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Thursday 17 Aug 2017 | 13:50 | SYDNEY
Thursday 17 Aug 2017 | 13:50 | SYDNEY

Insolvency: When countries go broke



3 June 2013 10:39

The debt mess in the European periphery (Ireland, Greece, Spain, Cyprus and Italy) has been a reminder of how hard it is to sort out sovereign insolvency. Much damage is done to the international economy when there are no clear rules for sovereign bankruptcy, analogous to domestic bankruptcy procedures.

The International Monetary Fund is tentatively exploring what might be done, with the extra experience (and scars) from, in particular, the Greek rescue in 2010. The Fund concluded that:

  • Reschedulings have been 'too little, too late'.
  • The present system of market-based reschedulings is becoming less potent in overcoming collective action problems (ie. when individual creditors acting in their own interests reach a collective outcome which is sub-optimal).
  • Nevertheless there is no prospect of putting into place a more structured sovereign debt restructuring mechanism (SDRM).

It's not as if we haven't been through all this before. Following the 1997-8 Asian crisis, the Fund's then Deputy Managing Director, Anne Krueger, made a valiant effort to establish an SDRM. But the US, reflecting as usual the views of Wall St, vetoed this attempt to put in place a 'statutory approach' (where an impartial umpire would oversee an arbitration process). Instead, it was left up to individual creditors to use whatever legal processes they could find (including seizing the bankrupt country's overseas assets) to get a better deal for themselves.

We shouldn't be surprised that the resulting free-for-all among creditors is unsatisfactory. Of course it is not equitable, even among the creditors. But the harmful consequences of sovereign insolvency are much wider than private bankruptcy.

Sovereign insolvency routinely involves the IMF supplying funds to support the country's external position. Often, individual countries also join in the rescue. Europe provides the most recent example, where the majority of the support for the peripheral countries came from other members of the European Union, in part via the European Central Bank.

But this type of co-funding goes back much further. During the Asian crisis, the greater part of the support funds came not from the IMF but from other countries' bilateral contributions. As one of these support countries, Australia attempted to ensure that its money (in this case, $1 billion for Thailand) would be used to keep Thailand afloat rather than being used to repay private creditors who, after all, had taken the conscious risk of lending. Shigemitsu Sugisaki, the IMF Chairman of the August 1997 pledging meeting, told us that if we raised this issue of 'bailing in' the private sector creditors, the rescue meeting would fail and he would publicly blame us for its failure.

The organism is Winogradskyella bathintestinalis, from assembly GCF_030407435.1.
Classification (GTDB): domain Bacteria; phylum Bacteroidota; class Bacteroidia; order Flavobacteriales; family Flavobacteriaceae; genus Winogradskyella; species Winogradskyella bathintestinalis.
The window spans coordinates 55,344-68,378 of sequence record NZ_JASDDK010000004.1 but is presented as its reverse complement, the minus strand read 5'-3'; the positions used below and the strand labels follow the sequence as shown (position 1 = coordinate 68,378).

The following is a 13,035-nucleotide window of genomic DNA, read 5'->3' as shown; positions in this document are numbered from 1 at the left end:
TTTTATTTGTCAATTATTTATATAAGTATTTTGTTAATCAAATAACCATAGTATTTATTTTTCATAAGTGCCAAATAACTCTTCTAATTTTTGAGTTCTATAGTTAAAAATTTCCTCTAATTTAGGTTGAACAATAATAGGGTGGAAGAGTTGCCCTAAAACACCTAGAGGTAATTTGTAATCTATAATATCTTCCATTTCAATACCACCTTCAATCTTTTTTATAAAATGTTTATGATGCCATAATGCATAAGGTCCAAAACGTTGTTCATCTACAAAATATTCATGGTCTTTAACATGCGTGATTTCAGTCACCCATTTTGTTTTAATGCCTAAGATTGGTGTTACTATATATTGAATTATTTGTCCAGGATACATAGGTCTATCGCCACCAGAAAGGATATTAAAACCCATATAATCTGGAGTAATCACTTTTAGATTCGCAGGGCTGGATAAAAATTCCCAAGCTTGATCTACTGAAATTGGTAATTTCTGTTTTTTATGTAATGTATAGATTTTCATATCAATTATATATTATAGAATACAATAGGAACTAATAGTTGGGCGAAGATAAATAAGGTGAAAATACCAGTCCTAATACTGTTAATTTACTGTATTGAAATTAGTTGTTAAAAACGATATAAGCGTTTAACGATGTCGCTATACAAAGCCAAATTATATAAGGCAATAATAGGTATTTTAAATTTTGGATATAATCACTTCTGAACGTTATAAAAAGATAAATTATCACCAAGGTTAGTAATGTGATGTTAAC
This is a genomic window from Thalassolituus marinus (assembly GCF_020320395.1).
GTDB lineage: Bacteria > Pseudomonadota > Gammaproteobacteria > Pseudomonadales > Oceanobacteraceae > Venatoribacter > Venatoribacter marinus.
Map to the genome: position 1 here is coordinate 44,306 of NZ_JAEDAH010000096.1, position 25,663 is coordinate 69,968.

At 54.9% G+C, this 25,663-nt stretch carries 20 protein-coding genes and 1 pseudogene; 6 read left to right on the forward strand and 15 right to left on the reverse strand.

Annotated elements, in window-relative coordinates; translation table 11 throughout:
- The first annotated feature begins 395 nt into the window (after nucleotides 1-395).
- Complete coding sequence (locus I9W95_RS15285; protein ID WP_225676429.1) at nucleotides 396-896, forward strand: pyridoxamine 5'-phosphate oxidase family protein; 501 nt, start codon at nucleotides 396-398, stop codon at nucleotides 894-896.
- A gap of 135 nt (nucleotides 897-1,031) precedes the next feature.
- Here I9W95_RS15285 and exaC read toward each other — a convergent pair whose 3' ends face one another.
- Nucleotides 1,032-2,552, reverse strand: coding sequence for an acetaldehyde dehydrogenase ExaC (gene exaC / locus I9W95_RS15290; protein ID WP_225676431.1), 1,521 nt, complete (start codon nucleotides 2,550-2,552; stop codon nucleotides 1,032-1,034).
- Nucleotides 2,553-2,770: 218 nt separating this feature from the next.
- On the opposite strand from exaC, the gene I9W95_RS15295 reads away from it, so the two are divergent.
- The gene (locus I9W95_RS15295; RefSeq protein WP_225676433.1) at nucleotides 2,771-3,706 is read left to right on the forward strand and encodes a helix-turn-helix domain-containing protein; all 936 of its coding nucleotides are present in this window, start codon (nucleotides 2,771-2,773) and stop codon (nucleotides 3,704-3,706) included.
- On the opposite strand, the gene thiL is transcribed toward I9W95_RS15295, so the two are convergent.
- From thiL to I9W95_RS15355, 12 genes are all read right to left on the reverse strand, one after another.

Well over a decade later, this unsatisfactory state of affairs had still not been resolved when Greece was rescued in May 2010. The official support funds were given without requiring the private sector to share the pain (ie. without what came to be called Private Sector Involvement [PSI]). In fact, it was the availability of this official funding that allowed the restructuring of private debt to be delayed. In the two-year delay before PSI was put in place in 2012, any private-sector holder of bonds that fell due was paid out in full, thus requiring further support funds from the EU and the IMF: 'by the time officials decide to administer haircuts to creditors, the barbershop has cleared out.'

It's clear enough why the private sector financiers are happy to retain the informal resolution processes rather than the SDRM that the Fund attempted to introduce in 2005. An ad hoc process gives the tough bargainers among them the opportunity to do better, not only at the expense of weaker creditors but at the expense of taxpayers.

This free-for-all is, however, becoming increasingly unworkable. Some holdout creditors from the Argentina debt reschedulings of 2005 and 2010 have obtained a US judgment which would effectively nullify the deal reached with the overwhelming majority of Argentina's bond creditors. In the process, they even managed to temporarily seize an Argentinian navy sailing ship. They will do extraordinarily well if this blackmail stands up. If this court decision holds, the lesson for future reschedulings is that whatever is agreed with the majority of creditors can be readily subverted by a tiny group of holdout bond holders.

Unsatisfactory though this is, it's hard to see how it will change. Private sector creditors in Ireland, Spain, Greece and probably Italy have benefitted hugely from the existing non-system. They should have lost all or most of their money in 2010, and deservedly so because they treated the bonds issued by these countries as being essentially the same a German bonds. They took the risk and should have borne the consequences.

But the contagion risk was assessed to be too serious for that to be allowed to happen. The Fund, which in theory should not have taken part in the Greek rescue in May 2010 because Greece clearly did not meet the requirement of having a sustainable debt profile, got around this problem by re-writing its rules so that the risk of contagion could be used as a justification for lending into an unsustainable debt position. The debt sustainability assessment, done under duress, was too sanguine.

This is unsatisfactory, but the influence of the finance sector lobby in setting these rules means that the Fund's latest analysis accepts that there is no prospect for a SDRM. This seems to be a suitable issue for G20 to tackle, where the compelling logic of some form of SDRM might achieve sufficient support to allow a sensible framework to be put in place.

Photo by Flickr user Stephan Geyer.

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